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|Introduction to the Series|
|Foreword: Thomas McEvilley, Capacious Savant||1|
|1||History as Context: Expanding Modernist Form||8|
|1||Heads It's Form, Tails It's Not Content||22|
|2||Seeking the Primal Through Paint: The Monochrome Icon||45|
|2||The World and Its Difference||90|
|3||Doctor, Lawyer, Indian Chief: "Primitivism" in Twentieth-Century Art at the Museum of Modern Art||101|
|4||History, Quality, Globalism||119|
|5||Arrivederci, Venice: The Third World Biennials||134|
|3||The Self and Subjectivity||144|
|6||"I Am," Is a Vain Thought||150|
|7||Penelope's Night Work: Negative Thinking in Greek Philosophy||166|
|8||Empyrrhical Thinking (And Why Kant Can't)||188|
|4||Reincarnations and Visitations: Modernism and Postmodernism All Over Again||206|
|9||On The Manner of Addressing Clouds||223|
Posted June 15, 2010
Michelle C. Cone wrote in her review of this book that Thomas McEvilley "explores the idea that painting is in trouble not because formalism is dead (its philosophical bases are continually being reexamined), but because of [Clement] Greenberg's association of formalism with a Eurocentric tradition that falsely claims universality and eternal relevance. Indeed, the purpose of the essays reprinted in this anthology is not to kill off painting and sculpture and the transcendental beliefs associated with them, but to demonstrate the relativism of form and content, and of all aesthetic judgments about form and content. Mcvilley argues that art that is non-representational or art that lacks clear representations of objects and figures in them "may still be representational of structures of thought, political tensions, psychological attitudes."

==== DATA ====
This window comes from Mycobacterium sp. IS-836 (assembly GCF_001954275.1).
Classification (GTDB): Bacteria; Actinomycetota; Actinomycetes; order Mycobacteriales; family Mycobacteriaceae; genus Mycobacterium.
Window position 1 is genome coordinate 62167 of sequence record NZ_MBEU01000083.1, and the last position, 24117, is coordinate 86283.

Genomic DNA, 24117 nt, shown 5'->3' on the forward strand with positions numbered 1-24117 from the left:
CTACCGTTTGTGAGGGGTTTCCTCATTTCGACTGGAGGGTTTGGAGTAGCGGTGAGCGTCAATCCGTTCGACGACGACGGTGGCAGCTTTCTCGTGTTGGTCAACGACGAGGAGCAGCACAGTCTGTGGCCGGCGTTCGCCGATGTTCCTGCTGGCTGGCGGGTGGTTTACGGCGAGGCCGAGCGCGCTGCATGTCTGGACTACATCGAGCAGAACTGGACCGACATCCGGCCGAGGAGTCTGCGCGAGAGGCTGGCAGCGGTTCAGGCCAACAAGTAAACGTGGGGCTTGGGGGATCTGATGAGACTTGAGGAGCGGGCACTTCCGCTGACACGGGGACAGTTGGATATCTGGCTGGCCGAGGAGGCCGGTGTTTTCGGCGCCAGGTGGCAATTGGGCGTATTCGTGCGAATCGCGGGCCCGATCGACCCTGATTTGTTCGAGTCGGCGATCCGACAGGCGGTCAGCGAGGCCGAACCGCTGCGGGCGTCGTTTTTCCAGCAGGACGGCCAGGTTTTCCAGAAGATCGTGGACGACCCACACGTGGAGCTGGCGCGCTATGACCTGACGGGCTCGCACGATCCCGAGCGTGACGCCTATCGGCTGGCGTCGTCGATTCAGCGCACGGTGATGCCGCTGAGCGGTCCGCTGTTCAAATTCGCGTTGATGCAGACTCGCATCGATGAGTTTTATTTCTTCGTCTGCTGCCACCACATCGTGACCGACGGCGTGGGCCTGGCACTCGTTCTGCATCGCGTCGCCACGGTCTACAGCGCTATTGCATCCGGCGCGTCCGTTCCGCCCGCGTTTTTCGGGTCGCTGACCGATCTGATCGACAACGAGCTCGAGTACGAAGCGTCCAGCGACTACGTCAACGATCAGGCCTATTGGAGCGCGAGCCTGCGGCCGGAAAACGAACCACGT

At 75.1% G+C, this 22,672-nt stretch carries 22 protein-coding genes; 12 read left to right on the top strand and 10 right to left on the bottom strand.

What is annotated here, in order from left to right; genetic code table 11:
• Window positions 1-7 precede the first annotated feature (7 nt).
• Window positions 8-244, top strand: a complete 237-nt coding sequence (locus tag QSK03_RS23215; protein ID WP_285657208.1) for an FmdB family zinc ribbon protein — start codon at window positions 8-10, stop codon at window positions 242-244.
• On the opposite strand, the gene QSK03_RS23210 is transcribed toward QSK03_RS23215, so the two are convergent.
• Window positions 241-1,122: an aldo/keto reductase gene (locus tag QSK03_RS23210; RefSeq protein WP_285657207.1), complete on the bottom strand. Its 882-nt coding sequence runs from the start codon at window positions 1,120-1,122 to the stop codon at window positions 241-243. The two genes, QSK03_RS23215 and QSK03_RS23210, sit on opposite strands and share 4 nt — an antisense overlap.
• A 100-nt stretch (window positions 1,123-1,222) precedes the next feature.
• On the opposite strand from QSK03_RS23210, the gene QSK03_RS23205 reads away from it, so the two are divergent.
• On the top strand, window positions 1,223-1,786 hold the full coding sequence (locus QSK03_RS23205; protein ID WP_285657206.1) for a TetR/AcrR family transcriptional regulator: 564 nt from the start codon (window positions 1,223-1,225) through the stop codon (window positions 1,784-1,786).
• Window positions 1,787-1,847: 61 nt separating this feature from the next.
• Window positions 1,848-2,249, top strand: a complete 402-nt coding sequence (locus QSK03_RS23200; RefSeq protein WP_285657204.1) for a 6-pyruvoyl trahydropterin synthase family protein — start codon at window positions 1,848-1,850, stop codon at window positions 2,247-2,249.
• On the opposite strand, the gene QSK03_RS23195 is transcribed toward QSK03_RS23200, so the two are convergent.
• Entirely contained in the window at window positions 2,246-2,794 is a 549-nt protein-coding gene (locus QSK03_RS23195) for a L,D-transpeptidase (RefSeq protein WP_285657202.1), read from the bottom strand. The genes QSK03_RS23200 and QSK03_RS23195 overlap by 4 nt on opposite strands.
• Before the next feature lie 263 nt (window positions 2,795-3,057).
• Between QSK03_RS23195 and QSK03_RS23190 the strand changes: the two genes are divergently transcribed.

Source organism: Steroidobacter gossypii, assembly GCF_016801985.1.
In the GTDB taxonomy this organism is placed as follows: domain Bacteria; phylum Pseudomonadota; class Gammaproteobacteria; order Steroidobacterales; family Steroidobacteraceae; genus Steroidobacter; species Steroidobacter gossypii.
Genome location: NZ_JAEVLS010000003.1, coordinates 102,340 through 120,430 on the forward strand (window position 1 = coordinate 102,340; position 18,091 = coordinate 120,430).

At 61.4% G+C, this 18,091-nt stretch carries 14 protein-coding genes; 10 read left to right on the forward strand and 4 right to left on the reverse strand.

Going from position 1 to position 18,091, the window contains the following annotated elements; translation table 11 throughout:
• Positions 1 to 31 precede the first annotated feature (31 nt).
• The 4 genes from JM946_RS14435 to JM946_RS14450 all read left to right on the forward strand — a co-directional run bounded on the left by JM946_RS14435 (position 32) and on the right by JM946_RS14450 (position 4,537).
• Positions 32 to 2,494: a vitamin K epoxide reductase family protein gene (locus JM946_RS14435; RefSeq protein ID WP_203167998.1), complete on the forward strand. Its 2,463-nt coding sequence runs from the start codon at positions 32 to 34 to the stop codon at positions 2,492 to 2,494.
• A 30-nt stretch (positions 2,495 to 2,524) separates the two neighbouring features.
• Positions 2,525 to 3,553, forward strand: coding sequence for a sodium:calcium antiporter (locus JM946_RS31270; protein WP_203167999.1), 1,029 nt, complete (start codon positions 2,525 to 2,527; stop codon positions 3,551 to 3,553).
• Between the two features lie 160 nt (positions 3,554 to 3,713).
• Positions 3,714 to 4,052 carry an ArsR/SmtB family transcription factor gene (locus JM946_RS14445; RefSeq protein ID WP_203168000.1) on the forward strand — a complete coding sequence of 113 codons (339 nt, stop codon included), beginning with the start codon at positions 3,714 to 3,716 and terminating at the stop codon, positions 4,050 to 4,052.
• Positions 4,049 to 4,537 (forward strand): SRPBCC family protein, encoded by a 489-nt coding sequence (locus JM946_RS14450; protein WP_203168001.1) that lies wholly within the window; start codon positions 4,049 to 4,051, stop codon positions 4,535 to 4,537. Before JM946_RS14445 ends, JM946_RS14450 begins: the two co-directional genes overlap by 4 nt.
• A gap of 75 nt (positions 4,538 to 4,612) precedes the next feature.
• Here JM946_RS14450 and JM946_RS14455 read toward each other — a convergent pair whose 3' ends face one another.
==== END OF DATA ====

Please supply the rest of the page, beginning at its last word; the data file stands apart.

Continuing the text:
"The unusual antiphonal structure of the book proves to be an interesting as well as novel way to reframe and 'add value' to previously published material. G. Roger Denson, a curator and critic who is McEvilley's commentator throughout the book, perceptively analyzes the relativist atitude. Denson's observations provide a particular edge to McEvilley's critique of Clement Greenberg's determinist interpretation of painting's evolution toward flatness. Exposing Greenberg's myopia toward ancient and non-Western cultures, he points out that 'In extending Greenberg's historicism and avant-garde logically in space and time, McEvilley takes us to societies that were the originators--the true avant-garde--of flat painting." -- Michelle C. Cone, Art Journal, College Art Association.
I can only add that in this book we find two of the earliest champions of the nomadic approach to global art. We can actually see nomadism evolving as both McEvilley and Denson reach beyond conventional art criticism in their efforts to match the concerns of their subjects by entering into the cultural and ideological models presented to the viewer by an artist rather than carrying with them some pre-established criteria that is projected onto all art. Among the philosophical issues McEvilley and Denson address are those of pragmatism, historicism, cultural relativism, and mythopoetics, all of which are ideologically suited to dismantling the need for a master narrative or identity. In so doing, they effectively dismantle cultural, national, racial, sexual, and gender biases in the critique of art and culture, helping to ready art criticism for the globally diverse artistic productions it would receive in the coming decade.
Posted June 8, 2010
No text was provided for this review.